Ever since I introduced House Bill 896, I have been receiving calls and e-mails from parents who are frustrated with the lack of security at their children's schools. Stories abound about parents who were able to "walk right in." One parent told me that "they just buzzed me in without asking who I was, and three people walked in behind me."
Since I embarked on this mission to somehow legislate our schools into taking the proper steps to secure themselves, I have been confronted with three major themes:
•Unfunded mandates are unacceptable;
•Pennsylvania is a "local control" state;
•It's just too darn expensive.
•Since the Sandy Hook tragedy, at least three school shootings ago, I have met with many of the local school superintendents and, for the most part, have been impressed with their desire to do the right thing. Many of them have taken steps to hire professional consultants or have reached out to the local police departments for advice, and have looked to properly train their staff.
•Others, unfortunately, seem to be relying on the seemingly low-percentage chance that they will be confronted with an event. They have taken some affirmative steps, but seem to lack the urgency of their counterparts.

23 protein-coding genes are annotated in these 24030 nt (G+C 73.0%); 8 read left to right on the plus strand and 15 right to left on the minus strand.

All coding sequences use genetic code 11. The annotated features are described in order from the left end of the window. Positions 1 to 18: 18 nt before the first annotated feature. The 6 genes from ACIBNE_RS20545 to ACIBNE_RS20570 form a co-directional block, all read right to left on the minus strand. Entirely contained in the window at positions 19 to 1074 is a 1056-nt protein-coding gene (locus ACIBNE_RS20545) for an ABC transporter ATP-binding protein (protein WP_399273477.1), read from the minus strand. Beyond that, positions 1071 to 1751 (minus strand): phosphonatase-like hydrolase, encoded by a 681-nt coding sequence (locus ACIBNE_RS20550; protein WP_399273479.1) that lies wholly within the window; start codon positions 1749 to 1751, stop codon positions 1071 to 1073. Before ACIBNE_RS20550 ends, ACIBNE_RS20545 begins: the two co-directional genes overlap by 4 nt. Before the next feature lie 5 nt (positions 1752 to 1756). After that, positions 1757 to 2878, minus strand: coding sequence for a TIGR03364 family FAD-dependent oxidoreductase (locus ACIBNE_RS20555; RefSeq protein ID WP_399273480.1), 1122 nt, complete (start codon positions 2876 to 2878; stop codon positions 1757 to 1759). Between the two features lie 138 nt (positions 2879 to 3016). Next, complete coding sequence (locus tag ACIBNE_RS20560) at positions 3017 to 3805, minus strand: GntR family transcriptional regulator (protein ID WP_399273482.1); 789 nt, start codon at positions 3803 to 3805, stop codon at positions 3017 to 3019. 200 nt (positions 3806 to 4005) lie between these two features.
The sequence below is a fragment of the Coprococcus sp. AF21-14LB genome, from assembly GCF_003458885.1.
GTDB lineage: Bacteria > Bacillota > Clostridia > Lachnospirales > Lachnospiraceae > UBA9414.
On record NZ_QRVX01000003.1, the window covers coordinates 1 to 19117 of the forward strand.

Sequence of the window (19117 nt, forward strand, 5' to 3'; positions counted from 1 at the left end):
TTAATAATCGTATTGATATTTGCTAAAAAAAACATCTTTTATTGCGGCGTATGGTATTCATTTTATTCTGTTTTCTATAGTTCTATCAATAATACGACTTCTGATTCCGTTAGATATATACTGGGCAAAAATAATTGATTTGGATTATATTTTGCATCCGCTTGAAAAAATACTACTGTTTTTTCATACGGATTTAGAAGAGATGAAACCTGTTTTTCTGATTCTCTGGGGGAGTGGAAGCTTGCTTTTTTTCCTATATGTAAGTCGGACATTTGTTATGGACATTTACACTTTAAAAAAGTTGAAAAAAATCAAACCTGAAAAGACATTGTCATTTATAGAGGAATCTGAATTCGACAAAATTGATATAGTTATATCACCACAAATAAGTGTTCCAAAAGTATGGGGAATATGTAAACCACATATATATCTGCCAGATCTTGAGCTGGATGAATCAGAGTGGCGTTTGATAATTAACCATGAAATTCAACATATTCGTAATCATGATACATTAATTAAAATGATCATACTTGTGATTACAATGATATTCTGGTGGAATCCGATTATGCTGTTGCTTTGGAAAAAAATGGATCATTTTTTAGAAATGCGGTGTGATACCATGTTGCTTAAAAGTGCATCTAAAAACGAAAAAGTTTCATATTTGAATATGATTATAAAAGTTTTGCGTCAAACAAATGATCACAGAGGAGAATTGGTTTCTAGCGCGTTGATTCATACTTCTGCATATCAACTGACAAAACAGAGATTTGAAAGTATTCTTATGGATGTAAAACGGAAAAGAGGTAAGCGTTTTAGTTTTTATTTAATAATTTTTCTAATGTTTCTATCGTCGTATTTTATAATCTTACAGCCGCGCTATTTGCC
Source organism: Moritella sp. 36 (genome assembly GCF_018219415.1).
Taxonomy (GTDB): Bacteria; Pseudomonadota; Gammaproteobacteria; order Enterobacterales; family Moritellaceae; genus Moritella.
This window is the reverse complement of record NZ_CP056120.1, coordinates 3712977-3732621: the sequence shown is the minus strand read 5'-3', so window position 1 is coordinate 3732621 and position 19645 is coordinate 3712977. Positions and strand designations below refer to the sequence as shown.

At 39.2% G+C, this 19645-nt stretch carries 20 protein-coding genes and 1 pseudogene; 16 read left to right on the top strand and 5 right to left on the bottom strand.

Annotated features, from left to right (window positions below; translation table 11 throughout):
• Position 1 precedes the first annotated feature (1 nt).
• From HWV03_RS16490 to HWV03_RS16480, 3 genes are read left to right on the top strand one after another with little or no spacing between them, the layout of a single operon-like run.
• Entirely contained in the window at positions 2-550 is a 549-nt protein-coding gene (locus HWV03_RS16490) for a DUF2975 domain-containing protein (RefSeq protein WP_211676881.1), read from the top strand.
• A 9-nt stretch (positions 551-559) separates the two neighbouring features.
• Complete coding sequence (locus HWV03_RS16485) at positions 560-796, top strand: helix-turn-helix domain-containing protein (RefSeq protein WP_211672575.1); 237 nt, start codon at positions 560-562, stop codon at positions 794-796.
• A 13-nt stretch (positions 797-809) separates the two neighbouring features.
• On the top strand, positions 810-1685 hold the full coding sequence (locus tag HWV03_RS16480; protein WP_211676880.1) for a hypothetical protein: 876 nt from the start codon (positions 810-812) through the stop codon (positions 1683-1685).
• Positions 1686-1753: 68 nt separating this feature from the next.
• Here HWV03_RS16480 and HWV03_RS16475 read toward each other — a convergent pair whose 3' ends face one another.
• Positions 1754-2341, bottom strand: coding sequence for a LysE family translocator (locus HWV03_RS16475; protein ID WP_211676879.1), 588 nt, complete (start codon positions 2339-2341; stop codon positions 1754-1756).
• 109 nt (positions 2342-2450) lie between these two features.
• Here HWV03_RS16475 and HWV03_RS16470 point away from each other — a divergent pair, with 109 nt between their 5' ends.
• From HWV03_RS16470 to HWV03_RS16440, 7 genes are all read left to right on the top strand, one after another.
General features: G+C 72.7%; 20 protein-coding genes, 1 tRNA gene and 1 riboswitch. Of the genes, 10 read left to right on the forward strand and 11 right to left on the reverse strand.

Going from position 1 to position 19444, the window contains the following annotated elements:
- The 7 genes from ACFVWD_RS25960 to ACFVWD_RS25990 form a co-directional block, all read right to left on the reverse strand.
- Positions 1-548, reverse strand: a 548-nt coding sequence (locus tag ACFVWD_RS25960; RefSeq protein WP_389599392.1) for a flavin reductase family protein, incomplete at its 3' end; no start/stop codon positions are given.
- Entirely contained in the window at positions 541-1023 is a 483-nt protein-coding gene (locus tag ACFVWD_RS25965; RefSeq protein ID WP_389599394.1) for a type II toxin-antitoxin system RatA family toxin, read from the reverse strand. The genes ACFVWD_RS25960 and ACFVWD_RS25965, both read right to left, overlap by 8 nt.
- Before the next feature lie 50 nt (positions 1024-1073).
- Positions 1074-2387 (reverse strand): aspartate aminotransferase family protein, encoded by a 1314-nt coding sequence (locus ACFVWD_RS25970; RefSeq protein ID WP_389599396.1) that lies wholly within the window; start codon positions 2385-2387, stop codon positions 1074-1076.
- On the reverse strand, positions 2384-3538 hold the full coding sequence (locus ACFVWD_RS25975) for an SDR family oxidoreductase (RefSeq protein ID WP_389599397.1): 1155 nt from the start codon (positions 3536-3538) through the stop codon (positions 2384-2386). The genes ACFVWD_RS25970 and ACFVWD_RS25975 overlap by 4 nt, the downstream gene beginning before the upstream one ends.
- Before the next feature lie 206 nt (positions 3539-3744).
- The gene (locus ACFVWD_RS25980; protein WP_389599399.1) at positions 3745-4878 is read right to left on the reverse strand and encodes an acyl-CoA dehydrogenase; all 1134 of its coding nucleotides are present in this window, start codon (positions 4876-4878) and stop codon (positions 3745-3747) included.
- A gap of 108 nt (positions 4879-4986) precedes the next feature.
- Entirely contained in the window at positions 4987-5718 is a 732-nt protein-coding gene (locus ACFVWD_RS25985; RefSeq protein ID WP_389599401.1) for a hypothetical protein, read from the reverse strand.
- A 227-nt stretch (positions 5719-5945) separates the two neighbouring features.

•The situation that this creates is that your child's school may be more or less secure than the schools in the district right next to yours. This is local control as it relates to school safety.
•Another problem, as I see it, is that school board members and school administrators who have little or no expertise in security matters are making decisions and expending substantial funds on security enhancements that will ultimately have little impact during a crisis.
I was fortunate to have been able to participate on the Select Committee for School Safety. This committee held hearings over the past several months, and produced a report that provided school districts with recommendations that were born from the testimony of experts in everything from bullying and mental health to active shooter situations. (You can view this report at repmikeregan.com.) I am hopeful that this report will provide proper guidance for districts to make sound decisions regarding our children's security.
But again, it will be up to each district to follow it.
I spent 23 years of my life being involved in the security of federal buildings as a U.S. Marshal. I am acutely aware that developing a fool-proof security plan without unlimited funding is nearly impossible. So what you do is implement proven methods and do everything you can to mitigate loss.
In HB 896, I adapted the federal model, which has experienced great success across the nation in protecting federal employees and the court family, and applied it to the school environment.
The argument against it is that it will cost approximately $90 million per year. I realize that this will take some reprioritizing and sacrifice. But I believe that, if it stops just one tragedy or saves the life of just one child, it's money well spent.
We spend a lot more money on things much less important. The time to protect our kids is now.
-- State Rep. Mike Regan represents the 92nd District, which includes parts of York County.